Satellite firm Iridium is to extend the lifespan of its existing satellites by five years.

In its quarterly earnings call this month, Iridium said it will be extending the life of its Thales Alenia Space-made NEXT satellite fleet. The company said this will reduce Iridium's depreciation expense by over $100 million per year.

An Iridium NEXT satellite
An Iridium NEXT satellite – Iridium Communications

“Based on the manufacturer's assessment, we've been using a 12.5-year useful life for accounting purposes since 2019,” Iridium CEO Matt Desch said in the earnings call.

“We reevaluate that assessment periodically, and our most recent review in the fourth quarter prompted us to update the constellation's estimated life, which we now believe will perform well through at least 2035. These incremental data points led us to formally change our forecast for satellite life from 12.5 years to 17.5 years.”

Iridium’s original L-band satellites launched in the late 1990s and were retired around 20 years later. Work on the company’s second-generation fleet – known as NEXT – began in 2017. Today the network comprises 80 machines.

Desch noted the lifespan could be extended again in the future: “We got over 20 years out of our last constellation. So 17.5 I hope is still [the] lower end of what we'll ultimately end up getting,” he said.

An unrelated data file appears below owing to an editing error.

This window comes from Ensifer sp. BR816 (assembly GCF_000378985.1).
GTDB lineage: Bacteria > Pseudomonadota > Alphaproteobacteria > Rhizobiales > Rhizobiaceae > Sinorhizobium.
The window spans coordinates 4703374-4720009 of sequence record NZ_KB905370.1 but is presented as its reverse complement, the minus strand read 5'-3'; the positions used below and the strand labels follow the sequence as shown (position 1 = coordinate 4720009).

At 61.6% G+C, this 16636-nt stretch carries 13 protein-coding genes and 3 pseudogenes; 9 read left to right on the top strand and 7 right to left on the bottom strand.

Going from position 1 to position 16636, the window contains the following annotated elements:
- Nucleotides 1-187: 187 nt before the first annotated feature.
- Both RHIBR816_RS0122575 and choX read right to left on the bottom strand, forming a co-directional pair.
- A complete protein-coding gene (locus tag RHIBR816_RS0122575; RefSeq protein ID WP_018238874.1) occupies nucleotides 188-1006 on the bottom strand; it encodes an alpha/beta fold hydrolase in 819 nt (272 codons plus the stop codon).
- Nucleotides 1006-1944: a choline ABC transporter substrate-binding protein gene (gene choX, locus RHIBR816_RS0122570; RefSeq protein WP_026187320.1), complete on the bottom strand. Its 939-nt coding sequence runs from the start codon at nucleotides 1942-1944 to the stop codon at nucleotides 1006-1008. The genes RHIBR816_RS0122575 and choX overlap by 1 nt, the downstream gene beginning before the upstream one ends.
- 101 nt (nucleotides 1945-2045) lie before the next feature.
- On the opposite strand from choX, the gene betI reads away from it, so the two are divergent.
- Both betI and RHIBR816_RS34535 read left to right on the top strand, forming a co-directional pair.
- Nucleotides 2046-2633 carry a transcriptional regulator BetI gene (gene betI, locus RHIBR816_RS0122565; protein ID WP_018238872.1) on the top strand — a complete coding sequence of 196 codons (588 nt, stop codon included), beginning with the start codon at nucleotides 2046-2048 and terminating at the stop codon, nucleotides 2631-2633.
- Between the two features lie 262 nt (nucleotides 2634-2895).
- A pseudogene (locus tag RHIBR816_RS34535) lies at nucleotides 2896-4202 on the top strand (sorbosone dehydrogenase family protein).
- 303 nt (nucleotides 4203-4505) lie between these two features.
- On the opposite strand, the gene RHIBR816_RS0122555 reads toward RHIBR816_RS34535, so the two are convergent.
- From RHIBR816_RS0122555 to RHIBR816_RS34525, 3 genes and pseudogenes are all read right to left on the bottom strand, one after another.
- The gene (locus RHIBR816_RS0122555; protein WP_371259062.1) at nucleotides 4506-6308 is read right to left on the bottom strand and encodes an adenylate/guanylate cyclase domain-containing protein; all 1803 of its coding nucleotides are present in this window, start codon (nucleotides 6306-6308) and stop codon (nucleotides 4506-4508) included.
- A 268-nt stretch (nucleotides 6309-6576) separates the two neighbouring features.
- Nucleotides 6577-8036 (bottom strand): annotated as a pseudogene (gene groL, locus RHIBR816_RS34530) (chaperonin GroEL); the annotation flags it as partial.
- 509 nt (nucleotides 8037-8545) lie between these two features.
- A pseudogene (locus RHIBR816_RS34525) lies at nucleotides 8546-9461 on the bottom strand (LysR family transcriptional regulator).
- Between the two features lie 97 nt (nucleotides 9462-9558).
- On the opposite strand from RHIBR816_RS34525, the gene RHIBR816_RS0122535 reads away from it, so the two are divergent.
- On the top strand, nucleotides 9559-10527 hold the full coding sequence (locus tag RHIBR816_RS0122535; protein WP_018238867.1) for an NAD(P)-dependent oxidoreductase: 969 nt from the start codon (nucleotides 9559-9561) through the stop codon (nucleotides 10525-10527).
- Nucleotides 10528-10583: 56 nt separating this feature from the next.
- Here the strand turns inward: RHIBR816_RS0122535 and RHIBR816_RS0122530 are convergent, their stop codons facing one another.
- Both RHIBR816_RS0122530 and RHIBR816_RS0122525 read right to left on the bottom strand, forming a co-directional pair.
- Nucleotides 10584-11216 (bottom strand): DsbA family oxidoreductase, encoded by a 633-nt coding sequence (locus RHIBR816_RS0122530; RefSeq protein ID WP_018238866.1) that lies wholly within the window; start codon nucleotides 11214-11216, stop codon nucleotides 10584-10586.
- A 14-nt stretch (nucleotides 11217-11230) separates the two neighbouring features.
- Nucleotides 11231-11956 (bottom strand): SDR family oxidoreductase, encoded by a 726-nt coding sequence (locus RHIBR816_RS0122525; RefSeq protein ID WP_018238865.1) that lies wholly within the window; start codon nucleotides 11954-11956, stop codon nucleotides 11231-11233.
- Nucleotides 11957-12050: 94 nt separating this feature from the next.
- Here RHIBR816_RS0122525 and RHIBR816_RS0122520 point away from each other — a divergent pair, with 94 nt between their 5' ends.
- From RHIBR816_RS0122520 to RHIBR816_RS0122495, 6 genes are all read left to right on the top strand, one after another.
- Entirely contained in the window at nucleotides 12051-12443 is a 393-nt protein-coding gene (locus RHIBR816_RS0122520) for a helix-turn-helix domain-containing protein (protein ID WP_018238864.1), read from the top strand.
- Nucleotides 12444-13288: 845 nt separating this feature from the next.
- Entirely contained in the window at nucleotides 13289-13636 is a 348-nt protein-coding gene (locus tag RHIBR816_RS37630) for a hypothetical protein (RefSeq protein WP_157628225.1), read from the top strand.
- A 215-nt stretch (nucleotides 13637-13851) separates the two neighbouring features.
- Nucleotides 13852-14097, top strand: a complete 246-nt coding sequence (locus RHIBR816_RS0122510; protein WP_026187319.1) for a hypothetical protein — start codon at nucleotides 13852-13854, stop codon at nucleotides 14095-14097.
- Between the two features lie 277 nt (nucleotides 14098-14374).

The company later told SpaceNews that the extension provides the company with greater flexibility around when to launch a third-generation fleet.

For the quarter ending December 2023, Iridium reported fourth-quarter total revenue of $194.7 million. Operational EBITDA was $114 million and GAAP net income was $38 million.

Eutelsat announces €300 million quarterly revenue

Meanwhile, Eutelsat also announced its quarterly results this month – filed as Q2 2023.

The company said quarterly revenues stood at €298.7 million, up 3.7 percent like-for-like. OneWeb’s backlog was €700 million, out of a total €3.9 billion backlog.

As well as the hundreds of OneWeb LEO satellites, the company has 35 geostationary satellites in operation. On the OneWeb ground station rollout, the company said it currently has 30 of the 43 planned sites deployed. Around 90 percent of the network should be rolled out by mid-year, with some coverage in the Atlantic and Indian Oceans taking longer.

In other recent space news, Bloomberg reports the US Space Force has canceled a multibillion-dollar program with Northrop Grumman to develop a classified military communications satellite. This is reportedly due to increased costs, difficulties developing its payload, and a schedule delay.